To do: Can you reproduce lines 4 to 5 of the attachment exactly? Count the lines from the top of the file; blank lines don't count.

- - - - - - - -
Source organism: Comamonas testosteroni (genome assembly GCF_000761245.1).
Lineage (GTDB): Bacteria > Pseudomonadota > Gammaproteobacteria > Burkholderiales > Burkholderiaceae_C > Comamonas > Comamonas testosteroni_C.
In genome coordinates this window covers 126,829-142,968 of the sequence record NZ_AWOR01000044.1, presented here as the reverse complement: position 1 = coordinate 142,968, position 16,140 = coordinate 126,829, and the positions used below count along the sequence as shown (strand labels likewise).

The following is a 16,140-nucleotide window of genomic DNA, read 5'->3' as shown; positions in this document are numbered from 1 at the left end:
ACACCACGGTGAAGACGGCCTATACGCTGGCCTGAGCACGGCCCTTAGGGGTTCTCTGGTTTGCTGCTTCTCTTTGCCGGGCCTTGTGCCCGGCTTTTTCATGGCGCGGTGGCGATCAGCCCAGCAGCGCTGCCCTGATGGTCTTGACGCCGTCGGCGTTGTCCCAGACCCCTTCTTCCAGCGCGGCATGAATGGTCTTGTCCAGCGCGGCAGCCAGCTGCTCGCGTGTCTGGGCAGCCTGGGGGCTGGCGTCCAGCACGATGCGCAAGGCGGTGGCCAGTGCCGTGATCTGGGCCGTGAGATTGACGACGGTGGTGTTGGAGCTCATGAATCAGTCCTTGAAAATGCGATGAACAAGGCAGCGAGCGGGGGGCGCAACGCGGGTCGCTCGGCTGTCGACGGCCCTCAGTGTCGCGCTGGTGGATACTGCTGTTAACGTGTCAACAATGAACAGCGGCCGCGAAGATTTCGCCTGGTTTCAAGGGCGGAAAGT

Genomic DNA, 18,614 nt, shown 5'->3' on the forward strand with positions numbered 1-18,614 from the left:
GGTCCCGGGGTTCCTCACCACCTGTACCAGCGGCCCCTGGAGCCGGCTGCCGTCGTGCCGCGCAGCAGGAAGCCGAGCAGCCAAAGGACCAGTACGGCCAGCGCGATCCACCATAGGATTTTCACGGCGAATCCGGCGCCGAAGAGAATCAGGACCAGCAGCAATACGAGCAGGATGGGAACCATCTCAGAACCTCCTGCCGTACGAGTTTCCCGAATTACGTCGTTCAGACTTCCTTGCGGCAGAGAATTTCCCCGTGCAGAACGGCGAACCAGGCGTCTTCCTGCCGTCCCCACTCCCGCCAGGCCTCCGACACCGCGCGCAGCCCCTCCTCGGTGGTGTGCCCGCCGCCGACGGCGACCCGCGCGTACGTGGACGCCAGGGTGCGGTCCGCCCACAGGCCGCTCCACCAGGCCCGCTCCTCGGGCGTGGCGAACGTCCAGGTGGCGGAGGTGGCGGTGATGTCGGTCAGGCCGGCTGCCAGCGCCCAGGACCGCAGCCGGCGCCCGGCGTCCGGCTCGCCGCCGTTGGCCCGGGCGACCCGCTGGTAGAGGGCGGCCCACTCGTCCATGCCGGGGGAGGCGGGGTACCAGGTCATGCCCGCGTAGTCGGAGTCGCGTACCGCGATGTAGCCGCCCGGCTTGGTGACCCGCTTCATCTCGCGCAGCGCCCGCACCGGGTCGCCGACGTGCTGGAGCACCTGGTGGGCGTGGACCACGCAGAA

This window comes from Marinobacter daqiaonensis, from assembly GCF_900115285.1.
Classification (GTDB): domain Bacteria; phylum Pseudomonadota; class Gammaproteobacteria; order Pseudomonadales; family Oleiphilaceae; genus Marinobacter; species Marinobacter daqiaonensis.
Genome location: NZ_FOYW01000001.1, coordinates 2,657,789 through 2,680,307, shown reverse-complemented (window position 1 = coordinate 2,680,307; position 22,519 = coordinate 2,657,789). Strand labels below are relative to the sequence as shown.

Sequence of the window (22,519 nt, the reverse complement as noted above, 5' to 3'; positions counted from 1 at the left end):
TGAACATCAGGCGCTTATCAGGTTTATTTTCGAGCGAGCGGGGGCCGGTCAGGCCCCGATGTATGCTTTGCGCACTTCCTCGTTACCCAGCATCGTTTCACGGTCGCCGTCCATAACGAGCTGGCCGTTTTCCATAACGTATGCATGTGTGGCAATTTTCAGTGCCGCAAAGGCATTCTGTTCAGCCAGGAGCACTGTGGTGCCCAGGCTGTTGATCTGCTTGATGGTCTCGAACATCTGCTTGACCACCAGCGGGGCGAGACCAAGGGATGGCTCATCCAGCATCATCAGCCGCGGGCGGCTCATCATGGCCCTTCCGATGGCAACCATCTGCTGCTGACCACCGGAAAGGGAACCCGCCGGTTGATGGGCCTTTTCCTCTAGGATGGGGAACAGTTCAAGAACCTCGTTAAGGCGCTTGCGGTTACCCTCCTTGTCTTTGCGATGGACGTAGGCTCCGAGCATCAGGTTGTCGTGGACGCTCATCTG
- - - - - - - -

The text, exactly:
The following is a 16,140-nucleotide window of genomic DNA, read 5'->3' as shown; positions in this document are numbered from 1 at the left end:
ACACCACGGTGAAGACGGCCTATACGCTGGCCTGAGCACGGCCCTTAGGGGTTCTCTGGTTTGCTGCTTCTCTTTGCCGGGCCTTGTGCCCGGCTTTTTCATGGCGCGGTGGCGATCAGCCCAGCAGCGCTGCCCTGATGGTCTTGACGCCGTCGGCGTTGTCCCAGACCCCTTCTTCCAGCGCGGCATGAATGGTCTTGTCCAGCGCGGCAGCCAGCTGCTCGCGTGTCTGGGCAGCCTGGGGGCTGGCGTCCAGCACGATGCGCAAGGCGGTGGCCAGTGCCGTGATCTGGGCCGTGAGATTGACGACGGTGGTGTTGGAGCTCATGAATCAGTCCTTGAAAATGCGATGAACAAGGCAGCGAGCGGGGGGCGCAACGCGGGTCGCTCGGCTGTCGACGGCCCTCAGTGTCGCGCTGGTGGATACTGCTGTTAACGTGTCAACAATGAACAGCGGCCGCGAAGATTTCGCCTGGTTTCAAGGGCGGAAAGT